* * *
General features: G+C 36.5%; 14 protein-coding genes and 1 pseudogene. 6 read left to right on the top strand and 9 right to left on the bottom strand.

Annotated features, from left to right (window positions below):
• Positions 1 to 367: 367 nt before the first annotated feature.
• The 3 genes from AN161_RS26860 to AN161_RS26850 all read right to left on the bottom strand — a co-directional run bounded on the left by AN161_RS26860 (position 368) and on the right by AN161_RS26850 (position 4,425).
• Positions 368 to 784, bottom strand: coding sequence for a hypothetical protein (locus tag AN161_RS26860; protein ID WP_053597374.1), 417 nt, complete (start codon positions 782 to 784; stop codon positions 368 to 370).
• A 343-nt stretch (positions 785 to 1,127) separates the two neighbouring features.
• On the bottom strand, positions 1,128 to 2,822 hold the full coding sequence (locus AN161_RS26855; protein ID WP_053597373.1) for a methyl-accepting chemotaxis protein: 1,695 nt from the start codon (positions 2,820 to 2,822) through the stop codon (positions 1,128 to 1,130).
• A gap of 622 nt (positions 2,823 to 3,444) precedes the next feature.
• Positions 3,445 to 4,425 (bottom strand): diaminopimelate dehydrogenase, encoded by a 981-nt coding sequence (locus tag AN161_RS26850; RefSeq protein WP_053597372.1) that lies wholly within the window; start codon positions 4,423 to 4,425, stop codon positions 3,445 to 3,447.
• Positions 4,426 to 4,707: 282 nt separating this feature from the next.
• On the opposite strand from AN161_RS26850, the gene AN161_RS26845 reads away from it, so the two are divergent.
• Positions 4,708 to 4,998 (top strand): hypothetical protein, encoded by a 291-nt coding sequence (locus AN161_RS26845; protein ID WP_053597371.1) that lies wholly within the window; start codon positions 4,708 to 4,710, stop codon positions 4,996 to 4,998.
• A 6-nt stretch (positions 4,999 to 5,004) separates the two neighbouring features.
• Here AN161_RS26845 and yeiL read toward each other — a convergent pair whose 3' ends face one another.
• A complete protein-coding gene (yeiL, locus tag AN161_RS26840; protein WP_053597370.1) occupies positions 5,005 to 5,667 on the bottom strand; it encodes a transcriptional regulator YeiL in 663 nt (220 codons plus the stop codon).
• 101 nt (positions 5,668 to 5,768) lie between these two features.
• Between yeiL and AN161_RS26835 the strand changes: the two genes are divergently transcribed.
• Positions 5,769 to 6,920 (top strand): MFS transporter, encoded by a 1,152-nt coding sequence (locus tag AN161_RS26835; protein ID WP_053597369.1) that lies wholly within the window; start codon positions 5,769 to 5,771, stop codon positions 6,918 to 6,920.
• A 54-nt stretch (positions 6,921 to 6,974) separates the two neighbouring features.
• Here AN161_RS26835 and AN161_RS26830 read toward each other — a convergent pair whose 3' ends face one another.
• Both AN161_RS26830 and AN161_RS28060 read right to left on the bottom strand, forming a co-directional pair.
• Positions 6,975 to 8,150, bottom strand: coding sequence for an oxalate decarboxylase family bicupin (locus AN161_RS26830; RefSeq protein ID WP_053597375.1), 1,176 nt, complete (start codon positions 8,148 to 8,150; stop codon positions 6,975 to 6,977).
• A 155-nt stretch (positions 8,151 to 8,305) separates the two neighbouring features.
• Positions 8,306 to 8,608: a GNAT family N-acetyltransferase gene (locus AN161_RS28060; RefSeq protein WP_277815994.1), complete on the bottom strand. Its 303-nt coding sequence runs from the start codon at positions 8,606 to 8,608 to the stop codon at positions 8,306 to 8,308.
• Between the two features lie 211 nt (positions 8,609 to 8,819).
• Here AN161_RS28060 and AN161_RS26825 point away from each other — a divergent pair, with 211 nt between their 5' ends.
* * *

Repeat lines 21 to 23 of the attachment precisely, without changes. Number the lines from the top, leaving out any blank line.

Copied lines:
• Both AN161_RS26830 and AN161_RS28060 read right to left on the bottom strand, forming a co-directional pair.
• Positions 6,975 to 8,150, bottom strand: coding sequence for an oxalate decarboxylase family bicupin (locus AN161_RS26830; RefSeq protein ID WP_053597375.1), 1,176 nt, complete (start codon positions 8,148 to 8,150; stop codon positions 6,975 to 6,977).
• A 155-nt stretch (positions 8,151 to 8,305) separates the two neighbouring features.